"He said he'd heard my first record and wanted to show me how the blues was played," Bob Dylan says in the film, recalling their first meeting in a Chicago club and chuckling at such audacity. Mr. Dylan adds that when he went electric and needed a lead guitarist to play on the groundbreaking "Highway 61 Revisited" album and at the Newport Folk Festival, "I couldn't think of anybody but him. I mean, he was just the best guitar player I ever heard, on any level."
Much of the film is pervaded by a similar "sense of loss for a time and a place," as Mr. Siegel put it. With the exception of the guitarist Buddy Guy and the drummer Sam Lay, who appears in a poignant scene at Muddy Waters's house, where Mr. Lay and other members of the Waters group rehearsed, the musicians who originated the electrified Chicago blues style are gone. An interview in the film with the guitarist Hubert Sumlin, a breathing tube in his nose, is the last he gave before he died in 2011.
Even the "white boys" are themselves now in their 70s, and the clubs in which they were tutored — juke joints with names like Pepper's Lounge, Theresa's, Silvio's, the Blue Flame, Curly's and the Checkerboard — are now just memories. In one scene, the harmonica player Charlie Musselwhite stands at the empty lot that used to be Rose & Kelly's Blue Lounge and talks about learning licks from Big Walter Horton out in the alleyway between sets.
In the film, Mr. Siegel tells of accompanying Howlin' Wolf for a two-week engagement in Greenwich Village. Every morning, he recalls, "the Wolf," who stood 6 foot 6 and onstage projected a gruff, even fearsome, persona, would gently knock on his hotel room door and the two would wander the streets of New York for hours at a time, talking.
"It was wonderful, but I didn't really know how wonderful it was back then," Mr. Siegel said in a telephone interview from his home in Chicago. "I was essentially a teenager, just riding that wave, 'Wow, this is cool.' "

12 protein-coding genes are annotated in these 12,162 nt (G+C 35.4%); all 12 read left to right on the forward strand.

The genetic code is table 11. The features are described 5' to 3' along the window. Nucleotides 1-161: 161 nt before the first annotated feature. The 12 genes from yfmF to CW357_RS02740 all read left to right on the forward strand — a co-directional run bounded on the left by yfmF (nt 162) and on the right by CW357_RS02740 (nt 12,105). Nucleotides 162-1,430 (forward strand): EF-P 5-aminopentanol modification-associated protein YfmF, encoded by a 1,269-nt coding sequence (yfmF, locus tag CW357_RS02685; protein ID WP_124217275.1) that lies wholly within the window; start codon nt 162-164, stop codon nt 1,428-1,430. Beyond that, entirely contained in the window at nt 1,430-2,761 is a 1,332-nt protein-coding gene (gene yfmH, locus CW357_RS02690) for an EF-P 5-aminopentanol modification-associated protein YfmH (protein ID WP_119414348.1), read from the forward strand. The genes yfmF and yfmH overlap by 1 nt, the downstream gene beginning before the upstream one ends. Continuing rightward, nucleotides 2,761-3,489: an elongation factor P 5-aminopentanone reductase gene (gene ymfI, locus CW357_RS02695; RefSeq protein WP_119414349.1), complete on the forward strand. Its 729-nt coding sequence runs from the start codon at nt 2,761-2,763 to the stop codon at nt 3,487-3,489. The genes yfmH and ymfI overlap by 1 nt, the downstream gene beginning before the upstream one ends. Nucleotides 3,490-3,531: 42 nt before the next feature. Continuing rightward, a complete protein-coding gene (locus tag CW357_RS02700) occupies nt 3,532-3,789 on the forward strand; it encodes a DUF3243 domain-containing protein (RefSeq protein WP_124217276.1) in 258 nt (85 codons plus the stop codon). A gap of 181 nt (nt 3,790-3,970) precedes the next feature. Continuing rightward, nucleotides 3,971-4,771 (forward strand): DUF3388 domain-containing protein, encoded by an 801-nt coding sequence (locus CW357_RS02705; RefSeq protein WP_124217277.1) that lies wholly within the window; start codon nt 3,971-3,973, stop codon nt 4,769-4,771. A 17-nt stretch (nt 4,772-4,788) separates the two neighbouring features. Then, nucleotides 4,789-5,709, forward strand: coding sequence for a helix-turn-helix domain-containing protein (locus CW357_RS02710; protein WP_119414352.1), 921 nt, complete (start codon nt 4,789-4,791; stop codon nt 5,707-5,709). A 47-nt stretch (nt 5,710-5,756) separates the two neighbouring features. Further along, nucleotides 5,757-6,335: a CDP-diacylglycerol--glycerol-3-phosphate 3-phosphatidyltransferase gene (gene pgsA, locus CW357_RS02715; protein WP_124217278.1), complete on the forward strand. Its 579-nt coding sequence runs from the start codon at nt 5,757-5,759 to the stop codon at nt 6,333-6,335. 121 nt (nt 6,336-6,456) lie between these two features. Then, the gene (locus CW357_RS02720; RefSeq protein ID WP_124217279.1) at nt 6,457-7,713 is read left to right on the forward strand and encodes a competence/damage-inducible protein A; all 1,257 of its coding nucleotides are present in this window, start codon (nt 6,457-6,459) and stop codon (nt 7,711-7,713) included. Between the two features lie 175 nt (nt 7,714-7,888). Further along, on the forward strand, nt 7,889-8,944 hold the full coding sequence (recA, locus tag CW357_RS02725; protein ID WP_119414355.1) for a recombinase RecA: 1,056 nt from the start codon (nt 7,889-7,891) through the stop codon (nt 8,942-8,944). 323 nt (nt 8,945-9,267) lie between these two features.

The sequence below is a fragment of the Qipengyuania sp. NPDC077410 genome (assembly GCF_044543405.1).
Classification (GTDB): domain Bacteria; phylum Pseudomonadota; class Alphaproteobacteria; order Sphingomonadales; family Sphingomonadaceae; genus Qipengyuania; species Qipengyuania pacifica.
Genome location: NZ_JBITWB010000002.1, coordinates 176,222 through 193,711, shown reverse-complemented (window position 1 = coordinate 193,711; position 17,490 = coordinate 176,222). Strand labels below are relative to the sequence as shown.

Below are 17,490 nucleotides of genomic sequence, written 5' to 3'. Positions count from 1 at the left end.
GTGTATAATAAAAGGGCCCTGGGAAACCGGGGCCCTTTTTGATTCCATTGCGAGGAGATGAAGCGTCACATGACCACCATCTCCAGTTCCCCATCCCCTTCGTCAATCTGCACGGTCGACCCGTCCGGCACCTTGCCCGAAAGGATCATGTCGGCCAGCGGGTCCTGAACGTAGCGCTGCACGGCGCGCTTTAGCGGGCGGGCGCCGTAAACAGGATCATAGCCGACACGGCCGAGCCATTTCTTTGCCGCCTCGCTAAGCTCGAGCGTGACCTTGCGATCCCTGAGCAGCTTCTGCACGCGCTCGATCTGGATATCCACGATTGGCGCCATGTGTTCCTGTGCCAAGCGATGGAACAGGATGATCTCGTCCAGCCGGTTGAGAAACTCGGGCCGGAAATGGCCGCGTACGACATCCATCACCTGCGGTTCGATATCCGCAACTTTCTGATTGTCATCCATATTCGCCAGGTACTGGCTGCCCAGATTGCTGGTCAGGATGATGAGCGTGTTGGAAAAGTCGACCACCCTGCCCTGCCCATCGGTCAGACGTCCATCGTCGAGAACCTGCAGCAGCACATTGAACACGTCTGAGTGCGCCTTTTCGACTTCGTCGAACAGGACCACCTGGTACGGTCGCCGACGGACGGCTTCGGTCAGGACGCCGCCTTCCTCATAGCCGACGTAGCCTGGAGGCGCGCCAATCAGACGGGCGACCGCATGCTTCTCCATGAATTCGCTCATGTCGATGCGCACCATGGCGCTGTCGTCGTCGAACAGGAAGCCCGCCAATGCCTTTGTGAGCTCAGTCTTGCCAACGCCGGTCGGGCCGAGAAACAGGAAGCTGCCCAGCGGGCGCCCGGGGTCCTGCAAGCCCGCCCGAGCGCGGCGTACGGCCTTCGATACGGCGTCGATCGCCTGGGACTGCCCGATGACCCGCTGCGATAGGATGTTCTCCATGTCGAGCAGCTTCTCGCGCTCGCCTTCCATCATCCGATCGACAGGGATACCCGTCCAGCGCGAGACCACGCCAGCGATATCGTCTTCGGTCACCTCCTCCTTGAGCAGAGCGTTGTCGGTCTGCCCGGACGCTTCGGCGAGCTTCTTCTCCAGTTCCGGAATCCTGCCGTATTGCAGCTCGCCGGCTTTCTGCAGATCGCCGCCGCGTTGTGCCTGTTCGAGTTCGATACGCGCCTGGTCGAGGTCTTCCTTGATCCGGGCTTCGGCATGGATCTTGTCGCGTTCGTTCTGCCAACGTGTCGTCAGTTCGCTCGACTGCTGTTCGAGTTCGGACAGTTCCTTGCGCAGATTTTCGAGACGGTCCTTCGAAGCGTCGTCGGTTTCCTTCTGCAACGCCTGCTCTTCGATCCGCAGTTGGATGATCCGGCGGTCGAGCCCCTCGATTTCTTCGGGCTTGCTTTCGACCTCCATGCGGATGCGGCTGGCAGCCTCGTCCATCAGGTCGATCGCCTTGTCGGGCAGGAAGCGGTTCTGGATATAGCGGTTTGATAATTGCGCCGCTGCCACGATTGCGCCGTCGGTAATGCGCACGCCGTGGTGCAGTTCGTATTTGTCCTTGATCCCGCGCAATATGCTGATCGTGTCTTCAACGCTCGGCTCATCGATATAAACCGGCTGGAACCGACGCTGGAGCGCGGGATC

Many of the white musicians featured in the film are Jewish, as several of them mention in passing. Mr. Goldberg and Mr. Siegel both said that was merely a coincidence. But in a telephone interview from his home in the Hudson Valley, Mr. Chess, who founded the Rolling Stones' record label and is Jewish, offered a possible explanation.
"I think there's something in the pain of the blues, something deep, that touches something ancient in Jewish DNA," he said. "It's not easy to put into words, maybe because it's beyond words, but it's a true thing. When I stand next to cantors, and they are really wailing, it opens that same thing, some similarity that connects. Etta James, now she could sing like a cantor."
Unlike their British counterparts who also drew heavily on the Chicago blues — both Keith Richards of the Rolling Stones and Eric Burdon of the Animals are interviewed in the film, as is Jack White — few of the Chicagoans became rich or famous. But the film argues that their influence, though still largely anonymous, runs deep and continues today.
"We carried on the blues licks, it was all Chicago influenced, but nobody really knew about that, or about us," said Mr. Goldberg, who played keyboards uncredited on many of Mitch Ryder's biggest hits. "The English guys did it in a more commercial thing, but guys like Nick and Charlie, they stayed bluesmen. It's important that people understand what that transition was, from blues to rock, and that it happened in Chicago."
Photos and more links at the NYT link at the top.
~ Becky in Long Beach
Subject: RE: 'Born in Chicago' film about 60s blues|
From: Desert Dancer
Date: 27 Jul 13 - 12:04 PM
Subject: RE: 'Born in Chicago' film about 60s blues|
From: Big Al Whittle
Date: 27 Jul 13 - 12:15 PM
thank you DD